16. Luck plays a big role

    It would seem that it should not be surprising that luck plays a large role in the search for financing and transactions. And still, many startup creators were surprised by this.
    I did not realize how much luck means and how much lies beyond our control.

    If you recall the famous startups, it will become pretty obvious that luck plays a huge role. Where would Microsoft be now if IBM insisted on an exclusive DOS license?
    Why do startup founders ignore this? Businessmen probably aren't, but hackers are used to a world where abilities and skills are paramount, and you get what you deserve.
    When we started our startup, I bought the dream of all startups: this is a game in which skills are everything. So it is, to some extent. Abilities have value. As well as determination. But lucky is a critical ingredient.

    In fact, the best approximation is to say that success is a product of ability, determination and good luck. No matter how steep and determined you are, if luck is zero, the work will also be zero.
    Quotes about luck do not belong to those founders whose startups have failed. Those startup creators who quickly left the race mostly blame themselves. Startup creators who have quickly succeeded do not usually realize how lucky they are. Those who are in between see how important luck is.

    17. Community Value

    An amazing number of startup founders said they were most surprised by the value of the community. Some of them had in mind the micro-community of startup founders at YC:
    The value of the YC group of companies is experiencing the same problems at the same time.

    And this should not be surprising, because it is specially organized in this way. Other people were surprised at the significance of the startup community in a broader sense:
    A huge advantage is life in Silicon Valley, where you cannot help but hear the news about the latest technologies and startups. And you constantly intersect with helpful people.

    They were especially surprised by the general friendly attitude:
    The most amazing thing I saw was the desire of people to help us. Even people who could not get anything from it, pushed back their business to help us succeed.

    And, in particular, the fact that it spread to the very top:
    I was very surprised how accessible high-ranking and interesting people are. It is amazing how easy it is to reach these people and get an immediate answer.

    This is one of the reasons I like to be part of this world. Wealth creation is not a one-goal game, and you do not need to hit people in the back to win.

    18. You will not get respect

    I forgot one more thing that surprised many startup creators: outside the startup world, startup founders don't get respect:
    I found that in my social environment, I gained a lot more respect when I said: “I worked on Microsoft Office” than if I said: “I work in a small startup that no one heard about, it's called x.”

    In part, this is because the rest of the world simply does not understand startups, and in part this is another fact showing that most of the good ideas of startups seem bad:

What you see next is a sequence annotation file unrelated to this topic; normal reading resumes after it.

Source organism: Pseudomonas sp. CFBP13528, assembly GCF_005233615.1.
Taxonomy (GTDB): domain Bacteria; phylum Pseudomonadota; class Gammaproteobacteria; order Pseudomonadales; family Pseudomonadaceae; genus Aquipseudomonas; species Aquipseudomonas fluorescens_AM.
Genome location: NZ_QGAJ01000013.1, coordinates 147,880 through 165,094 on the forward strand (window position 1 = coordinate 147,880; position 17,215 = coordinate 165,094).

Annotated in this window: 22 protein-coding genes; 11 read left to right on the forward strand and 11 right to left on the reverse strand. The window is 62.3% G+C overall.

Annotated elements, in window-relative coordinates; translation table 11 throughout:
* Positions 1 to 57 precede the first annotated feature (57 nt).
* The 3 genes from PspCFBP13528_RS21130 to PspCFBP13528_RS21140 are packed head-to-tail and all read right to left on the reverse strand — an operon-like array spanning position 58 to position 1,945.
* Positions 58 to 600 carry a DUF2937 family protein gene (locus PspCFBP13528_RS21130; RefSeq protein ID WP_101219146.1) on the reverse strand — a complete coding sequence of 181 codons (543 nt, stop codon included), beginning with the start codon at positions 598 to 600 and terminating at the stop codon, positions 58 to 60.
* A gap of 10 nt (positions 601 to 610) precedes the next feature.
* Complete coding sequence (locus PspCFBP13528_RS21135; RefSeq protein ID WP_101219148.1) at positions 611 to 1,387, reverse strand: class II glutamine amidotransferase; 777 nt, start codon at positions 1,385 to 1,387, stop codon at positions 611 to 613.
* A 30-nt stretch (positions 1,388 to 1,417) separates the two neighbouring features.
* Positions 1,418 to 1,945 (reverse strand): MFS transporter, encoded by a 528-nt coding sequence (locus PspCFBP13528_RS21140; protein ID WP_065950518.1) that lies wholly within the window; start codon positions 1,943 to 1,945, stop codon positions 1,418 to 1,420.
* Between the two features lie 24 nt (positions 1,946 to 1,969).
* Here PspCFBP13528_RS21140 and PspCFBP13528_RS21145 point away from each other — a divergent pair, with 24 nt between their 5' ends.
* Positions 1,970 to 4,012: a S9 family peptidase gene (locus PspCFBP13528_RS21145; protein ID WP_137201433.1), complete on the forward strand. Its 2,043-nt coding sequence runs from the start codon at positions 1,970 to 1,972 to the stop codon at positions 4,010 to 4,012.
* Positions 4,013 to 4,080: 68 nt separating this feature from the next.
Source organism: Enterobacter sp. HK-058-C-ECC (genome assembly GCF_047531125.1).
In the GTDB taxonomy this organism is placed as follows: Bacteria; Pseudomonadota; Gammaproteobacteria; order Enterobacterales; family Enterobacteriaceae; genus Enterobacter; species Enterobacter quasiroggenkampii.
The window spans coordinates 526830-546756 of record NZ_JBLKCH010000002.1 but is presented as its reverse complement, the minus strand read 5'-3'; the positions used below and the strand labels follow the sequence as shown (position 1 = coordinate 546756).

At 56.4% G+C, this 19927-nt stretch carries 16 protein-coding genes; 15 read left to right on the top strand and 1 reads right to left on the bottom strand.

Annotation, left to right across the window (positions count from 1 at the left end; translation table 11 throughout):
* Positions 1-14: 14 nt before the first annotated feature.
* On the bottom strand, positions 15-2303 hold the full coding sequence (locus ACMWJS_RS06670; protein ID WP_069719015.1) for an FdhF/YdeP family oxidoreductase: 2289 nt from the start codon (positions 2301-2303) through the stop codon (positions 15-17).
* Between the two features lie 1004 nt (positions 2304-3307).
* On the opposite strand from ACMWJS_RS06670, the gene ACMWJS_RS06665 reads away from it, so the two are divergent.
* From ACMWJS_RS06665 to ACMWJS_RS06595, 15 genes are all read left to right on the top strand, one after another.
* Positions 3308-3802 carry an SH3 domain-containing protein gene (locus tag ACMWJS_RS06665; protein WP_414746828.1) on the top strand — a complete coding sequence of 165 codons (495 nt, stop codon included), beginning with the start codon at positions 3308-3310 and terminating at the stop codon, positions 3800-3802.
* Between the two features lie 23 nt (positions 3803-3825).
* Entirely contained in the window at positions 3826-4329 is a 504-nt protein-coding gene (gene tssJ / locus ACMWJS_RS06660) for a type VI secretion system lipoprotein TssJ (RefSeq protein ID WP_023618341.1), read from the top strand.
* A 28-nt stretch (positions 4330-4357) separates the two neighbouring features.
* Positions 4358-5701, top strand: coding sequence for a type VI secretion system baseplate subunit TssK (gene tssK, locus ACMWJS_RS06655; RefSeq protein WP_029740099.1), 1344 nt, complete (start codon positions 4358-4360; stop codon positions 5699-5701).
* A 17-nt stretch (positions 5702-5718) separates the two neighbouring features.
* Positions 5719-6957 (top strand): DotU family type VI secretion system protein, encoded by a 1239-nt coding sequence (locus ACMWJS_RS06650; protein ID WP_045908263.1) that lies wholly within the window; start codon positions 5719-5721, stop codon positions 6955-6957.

If you tell your idea to a random person, in 95% of cases you will find a person who decides that your idea is garbage, and you waste your time (although perhaps he will not tell you this in person).

    Unfortunately, this also applies to girls:
    I was surprised that the fact that I am the founder of a startup did not cause more sympathy among women.

    I knew about it, but already forgot.

    19. Everything changes as it grows.

    The last big surprise that startup creators wrote about was how much was changing as they grew. The biggest change was that less programming was needed.
    The description of your work as the founder of a startup is completely corresponded every 6-12 months. Less programming, more management / planning / organizing a company, hiring people, putting things in order, and just organizing events that should happen a few months from the current moment.

    In particular, now you have to deal with employees who often have a completely different motivation:
    I knew the conditions for the success of the startup creator, and I constantly focused on this, since I knew that I wanted to create a startup from the age of 19. The conditions for the success of an employee are completely different, and it took me a while to figure this out.

    Fortunately, everything can become much less stressful when you gain flight altitude:
    I would say that 75% of the stress has gone since the moment we started. Now managing a business is much nicer. We are more confident. We are calmer. We fight less. We sleep more.

    I would like to say that this is true for all successful startups, but 75% looks very convincing.


    There were other categories, but these are the most frequent. The first question that comes to mind after looking at all of them is there anything in common between them?
    I saw him right away, and one of the founders of YC, to whom I read this list, also saw him. It should have been surprises, something that I didn’t tell people about. What do they have in common? All this I have said. If I wrote another essay with the same theses, without summarizing the answers of the creators of startups, everyone would say that I have run out of ideas and that I just repeat myself.

    Unfortunately, everything did not fit, so read on to continue here .